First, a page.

Rahmanism

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Raḥmānism (from Old South Arabian rḥmn-n “the Merciful”) refers to one or more monotheistic religions which ousted the polytheistic Old South Arabian religion from the 4th century AD. Since the sole indication of Raḥmānism is the mention of a monotheistic God, it is difficult to establish whether Raḥmānism is an homogenous religion or whether it can be identified with another monotheistic religion. From the second half of the fourth century the “Merciful” (Old South Arabian rḥmn-n, where the -n is the definite article) and “the Lord of Heaven and Earth" are increasingly invoked.[1] A number of inscriptions as well as archaeologically synagogues show, that Judaism had played an important role in South Arabia since the 4th Century, but it is not clear whether all the Raḥmānist inscriptions of this time should be construed as Jewish; at the same time it is conceivable that Raḥmānism also involved an autochthonous monotheistic religion in its own right. Distinct references to Christians in South Arabia are found at the beginning of the 6th century when a Christian community in the city of Najrān fell victim to a doubtless politically motivated pogrom initiated by the Jewish king Yūsuf Asʾar Yathʾar.[2] The slaughter is probably alluded to in the Quranic reference to the 'People of the Ditch (Aṣḥābu Ukhdūd),[3] which describes a group of people being thrust into a ditch of fire because of their faith. Apart from being the word for 'ditch' Ukhdūd is also the name of a place just south-west of modern Najrān.[4] As a result of this the Christian Aksumite Kingdom marched into South Arabia and enforced Christianity as the official religion, which was then supplanted by Islam in 632. Christian communities are documented right up till the 13th century in Najrān and till the 16th century in Soqotra.[5] Christian communities are documented; Jewish communities persist until today.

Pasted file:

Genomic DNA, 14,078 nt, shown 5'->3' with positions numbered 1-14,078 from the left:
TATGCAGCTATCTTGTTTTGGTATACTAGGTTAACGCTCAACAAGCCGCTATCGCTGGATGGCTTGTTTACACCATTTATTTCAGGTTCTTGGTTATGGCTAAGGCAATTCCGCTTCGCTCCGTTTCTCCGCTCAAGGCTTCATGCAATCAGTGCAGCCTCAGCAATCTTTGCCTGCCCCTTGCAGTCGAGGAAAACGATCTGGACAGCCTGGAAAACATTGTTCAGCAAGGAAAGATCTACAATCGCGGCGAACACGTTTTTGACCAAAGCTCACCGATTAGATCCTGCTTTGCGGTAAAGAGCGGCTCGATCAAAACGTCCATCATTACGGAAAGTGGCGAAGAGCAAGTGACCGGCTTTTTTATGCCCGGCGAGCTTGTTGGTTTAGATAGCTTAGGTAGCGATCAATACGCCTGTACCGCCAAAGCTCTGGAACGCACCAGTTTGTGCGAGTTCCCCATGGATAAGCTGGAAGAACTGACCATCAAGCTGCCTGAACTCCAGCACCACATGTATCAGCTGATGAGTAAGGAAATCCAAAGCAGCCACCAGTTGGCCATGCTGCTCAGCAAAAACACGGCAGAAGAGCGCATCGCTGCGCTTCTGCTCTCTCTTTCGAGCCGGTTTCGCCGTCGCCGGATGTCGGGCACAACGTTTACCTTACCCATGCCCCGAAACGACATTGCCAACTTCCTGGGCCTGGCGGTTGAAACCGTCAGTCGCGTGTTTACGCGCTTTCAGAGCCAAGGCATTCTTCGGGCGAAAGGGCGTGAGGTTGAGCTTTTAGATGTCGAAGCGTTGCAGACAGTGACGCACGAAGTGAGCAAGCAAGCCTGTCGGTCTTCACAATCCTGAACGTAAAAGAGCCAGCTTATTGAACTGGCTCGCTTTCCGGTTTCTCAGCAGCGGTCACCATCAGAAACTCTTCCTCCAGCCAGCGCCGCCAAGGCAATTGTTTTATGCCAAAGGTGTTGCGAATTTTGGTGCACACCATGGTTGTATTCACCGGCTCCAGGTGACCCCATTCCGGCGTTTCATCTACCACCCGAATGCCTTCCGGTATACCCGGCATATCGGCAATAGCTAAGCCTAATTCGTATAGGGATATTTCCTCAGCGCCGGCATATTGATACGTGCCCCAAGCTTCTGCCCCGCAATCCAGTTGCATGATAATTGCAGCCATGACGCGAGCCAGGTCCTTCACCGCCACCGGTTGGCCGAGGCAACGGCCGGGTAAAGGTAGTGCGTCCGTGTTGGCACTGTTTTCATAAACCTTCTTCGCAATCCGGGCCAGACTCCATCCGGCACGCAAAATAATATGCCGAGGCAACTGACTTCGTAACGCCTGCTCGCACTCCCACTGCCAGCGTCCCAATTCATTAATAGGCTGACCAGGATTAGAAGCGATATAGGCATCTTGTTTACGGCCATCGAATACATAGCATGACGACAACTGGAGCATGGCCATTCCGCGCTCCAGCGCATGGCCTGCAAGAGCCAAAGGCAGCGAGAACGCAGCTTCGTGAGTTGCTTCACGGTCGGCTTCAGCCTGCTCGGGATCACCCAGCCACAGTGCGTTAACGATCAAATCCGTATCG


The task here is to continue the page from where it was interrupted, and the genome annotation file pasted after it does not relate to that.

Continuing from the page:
See also[edit]

Hanif

Bibliography[edit]

  • A. F. L. Beeston: Studies in the History of Arabia. Vol. II, Pre-Islamic Arabia. Proceedings of the 2nd International Symposium on Studies of Arabia, 13th-19th April 1979. Riyad 1984, P 149 ff.
  • Christian Robin: Himyar et Israël. In: Académie des inscriptions et belles lettres (Hrsg): Comptes-rendus des séances de l'année 2004. 148/2, Paris 2004, Pp. 831–901.
  • Walter W. Müller: Art. Himyar. In: Reallexikon für Antike und Christentum. Vol. 15, Stuttgart 1991, ISBN 3-7772-5006-6, Sp. 303–331 (umfangreiche Darstellung des südarabischen Christentums).
  • A.F.L. Beeston, M.A. Ghul, W.W. Müller, J. Ryckmans: Sabaic Dictionary / Dictionnaire sabéen /al-Muʿjam as-Sabaʾī (Englisch-Französisch-Arabisch) Louvain-la-Neuve, 1982

References[edit]

  1. ^ A.F.L. Beeston, M.A. Ghul, W.W. Müller, J. Ryckmans: Sabaic Dictionary / Dictionnaire sabéen /al-Muʿjam as-Sabaʾī (Englisch-Französisch-Arabisch) Louvain-la-Neuve, 1982
  2. ^ Christian Robin: Himyar et Israël. In: Académie des inscriptions et belles lettres (Hrsg): Comptes-rendus des séances de l'année 2004. 148/2, Paris 2004, Pp. 831–901.
  3. ^ Quran. Chapter *5: 4-7.
  4. ^ See, for example, Saudi Tourism
  5. ^ Christian Robin: Himyar et Israël. In: Académie des inscriptions et belles lettres (Hrsg): Comptes-rendus des séances de l'année 2004. 148/2, Paris 2004, Pp. 831–901.